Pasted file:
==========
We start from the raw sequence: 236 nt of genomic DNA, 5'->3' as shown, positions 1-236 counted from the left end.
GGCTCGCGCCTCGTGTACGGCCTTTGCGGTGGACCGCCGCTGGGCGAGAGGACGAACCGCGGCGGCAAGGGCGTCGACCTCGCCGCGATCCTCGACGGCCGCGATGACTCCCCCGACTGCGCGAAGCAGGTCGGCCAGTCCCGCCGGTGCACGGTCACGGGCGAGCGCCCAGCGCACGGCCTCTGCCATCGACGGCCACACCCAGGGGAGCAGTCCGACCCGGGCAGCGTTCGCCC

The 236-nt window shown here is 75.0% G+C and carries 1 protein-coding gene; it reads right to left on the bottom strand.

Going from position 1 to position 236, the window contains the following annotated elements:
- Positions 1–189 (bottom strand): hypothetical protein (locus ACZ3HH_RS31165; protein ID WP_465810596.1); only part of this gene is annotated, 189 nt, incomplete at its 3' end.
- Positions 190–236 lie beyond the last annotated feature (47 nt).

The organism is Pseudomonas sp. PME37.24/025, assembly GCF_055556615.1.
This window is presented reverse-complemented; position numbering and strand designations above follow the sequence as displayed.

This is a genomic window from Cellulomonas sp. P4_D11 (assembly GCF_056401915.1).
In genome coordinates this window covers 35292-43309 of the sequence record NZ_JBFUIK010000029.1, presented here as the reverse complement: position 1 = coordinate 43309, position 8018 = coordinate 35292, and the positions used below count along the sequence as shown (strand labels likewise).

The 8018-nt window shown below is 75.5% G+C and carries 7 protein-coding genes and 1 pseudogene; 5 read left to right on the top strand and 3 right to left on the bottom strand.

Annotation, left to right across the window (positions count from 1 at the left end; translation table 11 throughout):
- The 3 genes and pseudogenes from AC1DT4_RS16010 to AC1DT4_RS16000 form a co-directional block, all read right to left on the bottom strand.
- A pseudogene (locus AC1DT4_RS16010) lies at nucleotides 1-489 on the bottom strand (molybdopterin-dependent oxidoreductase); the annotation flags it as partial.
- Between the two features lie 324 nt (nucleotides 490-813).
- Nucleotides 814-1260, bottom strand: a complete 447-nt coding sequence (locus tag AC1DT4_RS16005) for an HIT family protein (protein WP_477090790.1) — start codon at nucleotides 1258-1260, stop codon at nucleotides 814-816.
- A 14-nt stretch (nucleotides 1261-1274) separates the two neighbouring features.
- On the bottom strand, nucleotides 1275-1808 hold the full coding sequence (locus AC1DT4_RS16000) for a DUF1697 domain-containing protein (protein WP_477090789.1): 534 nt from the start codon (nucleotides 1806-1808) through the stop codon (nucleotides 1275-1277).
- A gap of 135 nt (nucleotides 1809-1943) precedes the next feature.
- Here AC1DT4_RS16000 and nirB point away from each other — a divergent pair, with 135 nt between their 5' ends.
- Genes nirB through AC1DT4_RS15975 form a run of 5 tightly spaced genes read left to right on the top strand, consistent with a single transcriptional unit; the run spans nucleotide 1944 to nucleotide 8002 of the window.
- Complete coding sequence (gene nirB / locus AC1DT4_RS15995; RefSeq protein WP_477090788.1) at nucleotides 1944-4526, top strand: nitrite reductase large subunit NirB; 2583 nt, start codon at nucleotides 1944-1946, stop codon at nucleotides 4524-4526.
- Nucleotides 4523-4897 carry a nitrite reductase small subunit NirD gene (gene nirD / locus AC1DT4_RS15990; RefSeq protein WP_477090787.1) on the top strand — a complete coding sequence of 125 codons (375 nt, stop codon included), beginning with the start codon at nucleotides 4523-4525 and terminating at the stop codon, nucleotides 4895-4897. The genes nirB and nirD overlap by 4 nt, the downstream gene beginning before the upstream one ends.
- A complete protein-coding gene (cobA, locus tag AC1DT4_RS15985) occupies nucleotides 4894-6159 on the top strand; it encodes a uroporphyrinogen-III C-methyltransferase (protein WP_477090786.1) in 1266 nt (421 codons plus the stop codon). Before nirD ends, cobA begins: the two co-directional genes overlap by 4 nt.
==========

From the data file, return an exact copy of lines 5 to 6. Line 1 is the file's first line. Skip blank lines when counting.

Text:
- Positions 1–189 (bottom strand): hypothetical protein (locus ACZ3HH_RS31165; protein ID WP_465810596.1); only part of this gene is annotated, 189 nt, incomplete at its 3' end.
- Positions 190–236 lie beyond the last annotated feature (47 nt).